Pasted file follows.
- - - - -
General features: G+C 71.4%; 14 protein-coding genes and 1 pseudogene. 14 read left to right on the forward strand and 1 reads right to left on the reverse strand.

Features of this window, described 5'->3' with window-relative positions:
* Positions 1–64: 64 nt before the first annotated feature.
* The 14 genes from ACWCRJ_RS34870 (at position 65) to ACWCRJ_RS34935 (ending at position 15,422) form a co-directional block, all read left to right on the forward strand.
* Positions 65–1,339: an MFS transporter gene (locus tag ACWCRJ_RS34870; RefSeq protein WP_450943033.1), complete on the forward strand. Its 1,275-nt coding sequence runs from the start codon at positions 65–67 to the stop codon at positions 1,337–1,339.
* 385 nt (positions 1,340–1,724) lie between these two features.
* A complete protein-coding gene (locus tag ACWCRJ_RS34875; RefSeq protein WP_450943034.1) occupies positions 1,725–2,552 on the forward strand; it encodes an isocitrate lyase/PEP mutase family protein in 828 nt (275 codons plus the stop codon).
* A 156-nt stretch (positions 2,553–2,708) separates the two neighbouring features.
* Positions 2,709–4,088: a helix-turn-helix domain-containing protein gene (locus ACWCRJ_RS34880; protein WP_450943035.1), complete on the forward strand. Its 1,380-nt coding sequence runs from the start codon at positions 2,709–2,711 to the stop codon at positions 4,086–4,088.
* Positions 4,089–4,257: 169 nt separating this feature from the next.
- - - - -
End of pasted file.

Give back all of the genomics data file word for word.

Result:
General features: G+C 71.4%; 14 protein-coding genes and 1 pseudogene. 14 read left to right on the forward strand and 1 reads right to left on the reverse strand.

Features of this window, described 5'->3' with window-relative positions:
* Positions 1–64: 64 nt before the first annotated feature.
* The 14 genes from ACWCRJ_RS34870 (at position 65) to ACWCRJ_RS34935 (ending at position 15,422) form a co-directional block, all read left to right on the forward strand.
* Positions 65–1,339: an MFS transporter gene (locus tag ACWCRJ_RS34870; RefSeq protein WP_450943033.1), complete on the forward strand. Its 1,275-nt coding sequence runs from the start codon at positions 65–67 to the stop codon at positions 1,337–1,339.
* 385 nt (positions 1,340–1,724) lie between these two features.
* A complete protein-coding gene (locus tag ACWCRJ_RS34875; RefSeq protein WP_450943034.1) occupies positions 1,725–2,552 on the forward strand; it encodes an isocitrate lyase/PEP mutase family protein in 828 nt (275 codons plus the stop codon).
* A 156-nt stretch (positions 2,553–2,708) separates the two neighbouring features.
* Positions 2,709–4,088: a helix-turn-helix domain-containing protein gene (locus ACWCRJ_RS34880; protein WP_450943035.1), complete on the forward strand. Its 1,380-nt coding sequence runs from the start codon at positions 2,709–2,711 to the stop codon at positions 4,086–4,088.
* Positions 4,089–4,257: 169 nt separating this feature from the next.